In the Eye of the Tiger
by Jennifer Haddow | March 20, 2017
I sat silently in the darkness of the jungle, waiting for a tiger.
Doubts flashed through my mind as I questioned the sanity of this situation. Here I was, deep in the forest of Satpura Tiger Reserve in central India, sitting in an open air safari jeep in the middle of the night, hoping for a tiger to appear amongst the teak trees.
Perhaps this wasn’t the finest expression of survival instinct, I mused. Wasn’t I supposed to avoid large carnivores, or at least be on the secure side of a cage in a zoo?
I had seen a tiger in a zoo, once. It paced the small enclosure as crowds of cotton candy plucking, balloon clenching children gawked and giggled from behind the safety of the steel fence. I felt sheepish, at the sight of such a majestic creature being trapped for our viewing pleasure. I vowed to never again enter a zoo, to play any part in perpetuating this travesty against the natural order of wildlife.
And so I found myself on a tiger safari adventure in the jungles of central India, on a quest to meet a tiger in the wild. My mother’s worries for my safety echoed in my mind as I wrapped the fleece blanket around my shivering shoulders. Why would I want to put myself in the middle of tiger territory?
The jungle seemed to answer. The deep dark quiet was suddenly penetrated by the undulating cries as forest creatures announced the arrival of the predator. The alarm calls of birds and monkeys shattered the silence, as they warned of danger approaching.
The tiger was moving.
I felt an irresistible curiosity, as if the scene was playing out on a stage and this wasn’t my reality. The only thing to do was to wait in anticipation. Our guide shone a light into the bushes and suddenly the dream became real.
A tigress sat 15 feet in front of me, with nothing between us but our breath.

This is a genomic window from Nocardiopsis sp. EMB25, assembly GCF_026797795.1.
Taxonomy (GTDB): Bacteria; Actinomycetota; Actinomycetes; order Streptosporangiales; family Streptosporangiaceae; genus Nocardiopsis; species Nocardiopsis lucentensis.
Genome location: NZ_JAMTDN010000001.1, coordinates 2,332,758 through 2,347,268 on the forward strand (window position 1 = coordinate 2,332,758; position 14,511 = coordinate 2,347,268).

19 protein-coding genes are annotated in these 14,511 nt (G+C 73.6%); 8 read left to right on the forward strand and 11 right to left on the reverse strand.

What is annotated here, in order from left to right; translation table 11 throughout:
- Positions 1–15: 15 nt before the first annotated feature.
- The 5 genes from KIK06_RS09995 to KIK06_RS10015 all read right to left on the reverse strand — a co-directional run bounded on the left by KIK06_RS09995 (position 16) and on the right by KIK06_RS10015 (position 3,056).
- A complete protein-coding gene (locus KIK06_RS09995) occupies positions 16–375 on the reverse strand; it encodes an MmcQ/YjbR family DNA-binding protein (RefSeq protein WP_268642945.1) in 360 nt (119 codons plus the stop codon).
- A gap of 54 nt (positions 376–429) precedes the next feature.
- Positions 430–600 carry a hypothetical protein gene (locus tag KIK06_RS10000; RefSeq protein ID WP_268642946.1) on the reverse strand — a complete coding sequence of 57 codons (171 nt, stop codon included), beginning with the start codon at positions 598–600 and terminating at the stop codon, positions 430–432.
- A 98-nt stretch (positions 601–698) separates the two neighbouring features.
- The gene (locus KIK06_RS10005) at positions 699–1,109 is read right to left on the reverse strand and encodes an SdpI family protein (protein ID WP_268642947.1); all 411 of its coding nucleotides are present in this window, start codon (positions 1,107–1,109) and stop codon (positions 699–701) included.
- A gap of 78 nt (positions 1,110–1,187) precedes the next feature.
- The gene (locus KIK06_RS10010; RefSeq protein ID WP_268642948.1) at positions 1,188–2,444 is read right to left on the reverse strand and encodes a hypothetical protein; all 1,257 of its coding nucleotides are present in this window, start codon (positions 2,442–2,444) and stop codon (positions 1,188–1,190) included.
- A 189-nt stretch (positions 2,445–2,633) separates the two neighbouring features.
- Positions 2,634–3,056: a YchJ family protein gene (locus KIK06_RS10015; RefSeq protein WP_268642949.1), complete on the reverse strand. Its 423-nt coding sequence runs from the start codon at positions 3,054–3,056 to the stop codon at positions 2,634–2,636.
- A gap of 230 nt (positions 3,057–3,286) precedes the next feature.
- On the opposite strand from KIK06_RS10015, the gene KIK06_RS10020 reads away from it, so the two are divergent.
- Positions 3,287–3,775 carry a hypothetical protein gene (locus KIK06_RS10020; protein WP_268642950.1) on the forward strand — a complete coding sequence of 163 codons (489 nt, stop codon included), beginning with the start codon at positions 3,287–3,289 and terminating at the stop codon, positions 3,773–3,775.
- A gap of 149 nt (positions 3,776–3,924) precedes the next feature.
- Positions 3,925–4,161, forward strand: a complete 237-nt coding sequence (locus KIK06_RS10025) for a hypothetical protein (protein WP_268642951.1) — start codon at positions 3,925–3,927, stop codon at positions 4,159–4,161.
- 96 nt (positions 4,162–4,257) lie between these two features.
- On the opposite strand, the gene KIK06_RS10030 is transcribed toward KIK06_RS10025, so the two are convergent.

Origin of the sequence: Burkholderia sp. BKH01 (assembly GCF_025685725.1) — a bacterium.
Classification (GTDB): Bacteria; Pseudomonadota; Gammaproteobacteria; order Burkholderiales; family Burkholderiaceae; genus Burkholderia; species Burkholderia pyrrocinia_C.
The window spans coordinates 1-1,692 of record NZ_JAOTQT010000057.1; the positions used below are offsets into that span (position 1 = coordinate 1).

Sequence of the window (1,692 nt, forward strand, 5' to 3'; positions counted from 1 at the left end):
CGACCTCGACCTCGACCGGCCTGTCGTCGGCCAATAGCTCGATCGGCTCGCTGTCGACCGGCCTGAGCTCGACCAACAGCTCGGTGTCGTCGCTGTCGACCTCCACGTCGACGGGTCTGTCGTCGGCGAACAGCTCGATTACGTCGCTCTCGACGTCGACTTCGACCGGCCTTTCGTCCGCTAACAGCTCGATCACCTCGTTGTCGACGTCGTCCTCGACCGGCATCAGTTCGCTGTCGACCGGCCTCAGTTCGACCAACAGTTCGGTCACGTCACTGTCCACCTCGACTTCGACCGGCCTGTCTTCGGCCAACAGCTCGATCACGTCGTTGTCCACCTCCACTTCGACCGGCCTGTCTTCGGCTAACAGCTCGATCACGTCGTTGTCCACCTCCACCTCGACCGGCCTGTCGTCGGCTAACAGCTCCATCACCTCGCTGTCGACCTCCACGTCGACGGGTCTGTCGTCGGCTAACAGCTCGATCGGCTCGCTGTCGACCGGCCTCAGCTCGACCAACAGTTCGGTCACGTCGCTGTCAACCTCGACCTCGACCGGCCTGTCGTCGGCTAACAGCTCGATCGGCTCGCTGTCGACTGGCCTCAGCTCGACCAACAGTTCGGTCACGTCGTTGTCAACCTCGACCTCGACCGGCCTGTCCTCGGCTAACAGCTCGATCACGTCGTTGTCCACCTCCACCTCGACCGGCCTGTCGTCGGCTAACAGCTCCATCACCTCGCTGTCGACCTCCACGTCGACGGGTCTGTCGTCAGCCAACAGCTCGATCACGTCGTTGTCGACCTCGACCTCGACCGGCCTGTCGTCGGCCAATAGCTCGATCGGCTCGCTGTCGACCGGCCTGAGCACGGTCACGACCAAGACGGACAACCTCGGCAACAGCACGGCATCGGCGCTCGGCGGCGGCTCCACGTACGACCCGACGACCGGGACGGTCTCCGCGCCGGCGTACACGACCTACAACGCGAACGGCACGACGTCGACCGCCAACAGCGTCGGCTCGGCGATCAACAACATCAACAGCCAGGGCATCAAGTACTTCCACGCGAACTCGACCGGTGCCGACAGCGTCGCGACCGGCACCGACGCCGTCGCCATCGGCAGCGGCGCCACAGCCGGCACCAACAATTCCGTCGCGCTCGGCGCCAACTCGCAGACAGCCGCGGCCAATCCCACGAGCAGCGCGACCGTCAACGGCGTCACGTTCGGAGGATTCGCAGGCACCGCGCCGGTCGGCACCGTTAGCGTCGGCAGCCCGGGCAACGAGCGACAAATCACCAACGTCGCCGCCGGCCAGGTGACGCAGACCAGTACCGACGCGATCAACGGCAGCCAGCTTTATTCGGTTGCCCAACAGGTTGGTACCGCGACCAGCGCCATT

I inhaled sharply with a kind of surprise. She was so close; I could see the shape of her eyes under the illumination of our flashlight. My instinct reminded me to not look a wild animal directly in the eyes, so I intuitively let my gaze slip to the side, watching her with fascination from the corner of my eye.
She was quite still, sitting on her haunches in the bushes, watching us with an almost aloofness. There was nothing threatening about her, I realized, and my body relaxed in this awareness. The tiger was curious, and so was I. I knew that she had been aware of our presence in the forest long before she approached us. So she had deliberately come to us, choosing to reveal herself from behind the curtain of forest in the cover of darkness.
Don’t look her in the eye, don’t look her in the eye, my mind chanted. She exuded such grace, in complete harmony with her surroundings. She belonged there, the queen of the jungle. I was an alien species, visiting to make some kind of contact for purposes that still felt like a mystery, to both of us.
Then, she moved again, turning herself back towards the forest and gracefully sliding back into the darkness. I had survived the encounter, but my fear had been vanquished by the graceful gift of that tiger.
For fear lives in the darkness, in the unknown, in the disconnection. Fear thrives when we forget our wildness, ignore our instincts.
The truth is that when the tiger appeared, I felt awe and reverence. She was so beautiful, so strong in the rightness of her life. She knew exactly what she was doing. I felt blessed and honoured that she bothered to greet us at all. I’m sure she had better things to do with her time, yet wouldn’t I come out to see an alien space ship if it landed in my backyard?
When the tiger left, I felt the withdraw of the connection we had shared. I had dared not look her in directly the eye, but her image was burned into my mind’s eye, of those moments when I shared the cool night air with a wild tiger, breathing in as she exhaled the scents of the jungle.
When we shone the light into the bushes where the tiger sat, I felt we were announcing, however clumsily, that we were here in peace, to make contact and offer our respect. My heart bowed to the majestic tigress. I knew that this safari was helping to reinforce the protection of this park that she made her home, to do what we could to preserve this jungle so that she could live freely in the wild.
We drove out of the jungle, back to our camp and I slept peacefully, dreaming of being in the eye of the tiger…